40: Sequences, series, summability
Sequences and series are really just the most common examples of limiting processes; convergence criteria and rates of convergence are as important as finding "the answer". (In the case of sequences of functions, it's also important do find "the question"!) Particular series of interest (e.g. Taylor series of known functions) are of interest, as well as general methods for computing sums rapidly, or formally. Series can be estimated with integrals, their stability can be investigated with analysis. Manipulations of series (e.g. multiplying or inverting) are also of importance.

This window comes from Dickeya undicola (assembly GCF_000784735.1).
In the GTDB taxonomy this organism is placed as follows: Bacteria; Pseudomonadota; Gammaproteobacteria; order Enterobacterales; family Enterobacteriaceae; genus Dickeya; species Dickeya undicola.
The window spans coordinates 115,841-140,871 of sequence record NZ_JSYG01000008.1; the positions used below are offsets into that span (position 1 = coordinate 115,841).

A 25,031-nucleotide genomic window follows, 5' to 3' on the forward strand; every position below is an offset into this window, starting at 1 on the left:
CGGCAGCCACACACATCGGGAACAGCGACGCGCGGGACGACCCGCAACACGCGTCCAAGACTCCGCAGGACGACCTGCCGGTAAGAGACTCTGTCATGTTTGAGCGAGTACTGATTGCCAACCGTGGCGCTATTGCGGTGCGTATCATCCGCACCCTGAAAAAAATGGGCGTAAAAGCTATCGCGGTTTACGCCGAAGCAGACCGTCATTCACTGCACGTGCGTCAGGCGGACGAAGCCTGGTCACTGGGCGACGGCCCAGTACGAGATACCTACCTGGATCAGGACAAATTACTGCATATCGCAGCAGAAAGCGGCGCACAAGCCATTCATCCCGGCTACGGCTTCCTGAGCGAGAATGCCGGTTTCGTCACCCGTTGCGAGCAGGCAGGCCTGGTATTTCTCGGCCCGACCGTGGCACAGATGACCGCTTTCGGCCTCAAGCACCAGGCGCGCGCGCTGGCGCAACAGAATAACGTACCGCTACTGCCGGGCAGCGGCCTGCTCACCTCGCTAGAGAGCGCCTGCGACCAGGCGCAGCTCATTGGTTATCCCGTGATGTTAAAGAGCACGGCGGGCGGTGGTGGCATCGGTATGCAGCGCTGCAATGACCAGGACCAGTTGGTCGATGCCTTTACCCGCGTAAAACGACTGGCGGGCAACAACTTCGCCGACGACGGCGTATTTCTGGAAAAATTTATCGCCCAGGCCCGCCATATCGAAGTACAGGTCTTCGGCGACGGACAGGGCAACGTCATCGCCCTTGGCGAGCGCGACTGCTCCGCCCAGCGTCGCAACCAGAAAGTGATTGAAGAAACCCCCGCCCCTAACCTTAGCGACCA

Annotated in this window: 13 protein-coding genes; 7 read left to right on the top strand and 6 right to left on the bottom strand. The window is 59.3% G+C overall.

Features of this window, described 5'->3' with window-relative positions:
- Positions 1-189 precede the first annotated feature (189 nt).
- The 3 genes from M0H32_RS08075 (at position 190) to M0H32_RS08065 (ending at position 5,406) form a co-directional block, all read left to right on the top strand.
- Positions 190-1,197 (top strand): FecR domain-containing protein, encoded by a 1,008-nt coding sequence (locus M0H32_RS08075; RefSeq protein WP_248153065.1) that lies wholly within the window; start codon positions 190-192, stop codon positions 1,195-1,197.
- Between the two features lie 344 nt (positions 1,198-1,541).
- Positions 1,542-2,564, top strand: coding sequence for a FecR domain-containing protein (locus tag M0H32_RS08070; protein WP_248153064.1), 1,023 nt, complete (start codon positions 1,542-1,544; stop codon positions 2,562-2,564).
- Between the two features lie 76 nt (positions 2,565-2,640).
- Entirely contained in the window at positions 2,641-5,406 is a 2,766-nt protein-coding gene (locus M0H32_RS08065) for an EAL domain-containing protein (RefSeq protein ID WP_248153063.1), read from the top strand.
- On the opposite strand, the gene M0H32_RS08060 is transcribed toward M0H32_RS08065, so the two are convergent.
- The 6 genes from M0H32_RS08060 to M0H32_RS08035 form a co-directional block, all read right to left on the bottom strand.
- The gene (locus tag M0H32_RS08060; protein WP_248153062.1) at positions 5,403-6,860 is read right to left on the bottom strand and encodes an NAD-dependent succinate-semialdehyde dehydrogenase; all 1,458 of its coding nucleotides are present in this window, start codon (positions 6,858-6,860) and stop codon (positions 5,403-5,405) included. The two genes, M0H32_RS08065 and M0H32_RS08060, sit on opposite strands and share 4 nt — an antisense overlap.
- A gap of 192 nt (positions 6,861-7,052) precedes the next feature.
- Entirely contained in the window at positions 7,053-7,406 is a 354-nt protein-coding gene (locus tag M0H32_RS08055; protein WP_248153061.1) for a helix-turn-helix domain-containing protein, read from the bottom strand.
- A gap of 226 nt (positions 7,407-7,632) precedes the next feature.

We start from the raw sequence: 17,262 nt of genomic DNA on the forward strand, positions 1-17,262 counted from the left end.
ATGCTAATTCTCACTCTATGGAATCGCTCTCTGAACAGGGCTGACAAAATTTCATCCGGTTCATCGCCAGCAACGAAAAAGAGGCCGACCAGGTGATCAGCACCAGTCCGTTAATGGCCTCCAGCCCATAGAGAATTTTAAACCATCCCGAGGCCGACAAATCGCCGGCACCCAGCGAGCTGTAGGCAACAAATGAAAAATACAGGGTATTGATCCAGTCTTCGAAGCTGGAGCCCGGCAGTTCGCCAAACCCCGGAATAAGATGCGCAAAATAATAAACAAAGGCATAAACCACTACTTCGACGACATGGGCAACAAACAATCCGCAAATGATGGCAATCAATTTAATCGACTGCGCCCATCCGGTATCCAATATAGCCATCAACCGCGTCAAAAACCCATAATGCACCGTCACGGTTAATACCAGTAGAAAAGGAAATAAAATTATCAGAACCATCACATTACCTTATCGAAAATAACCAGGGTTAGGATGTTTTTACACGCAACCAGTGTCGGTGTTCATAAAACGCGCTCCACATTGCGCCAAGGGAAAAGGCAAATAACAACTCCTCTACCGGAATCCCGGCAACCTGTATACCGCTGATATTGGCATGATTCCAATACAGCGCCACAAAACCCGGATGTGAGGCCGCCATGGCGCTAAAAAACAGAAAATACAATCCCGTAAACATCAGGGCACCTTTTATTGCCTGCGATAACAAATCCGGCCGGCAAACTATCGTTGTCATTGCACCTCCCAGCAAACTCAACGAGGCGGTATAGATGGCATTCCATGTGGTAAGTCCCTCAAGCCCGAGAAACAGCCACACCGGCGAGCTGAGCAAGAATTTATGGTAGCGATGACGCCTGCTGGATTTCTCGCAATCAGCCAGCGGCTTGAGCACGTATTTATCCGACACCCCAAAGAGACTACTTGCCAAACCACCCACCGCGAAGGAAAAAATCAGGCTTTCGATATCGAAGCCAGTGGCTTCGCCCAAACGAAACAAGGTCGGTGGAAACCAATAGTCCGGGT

Sequences are discussed here, but for sequences of integers and their number-theoretic properties, see number theory.
Finite trigonometric sums are treated in 11L: Exponential sums and character sums.
This is one of the smallest areas in the Math Reviews database.
Browse all (old) classifications for this area at the AMS.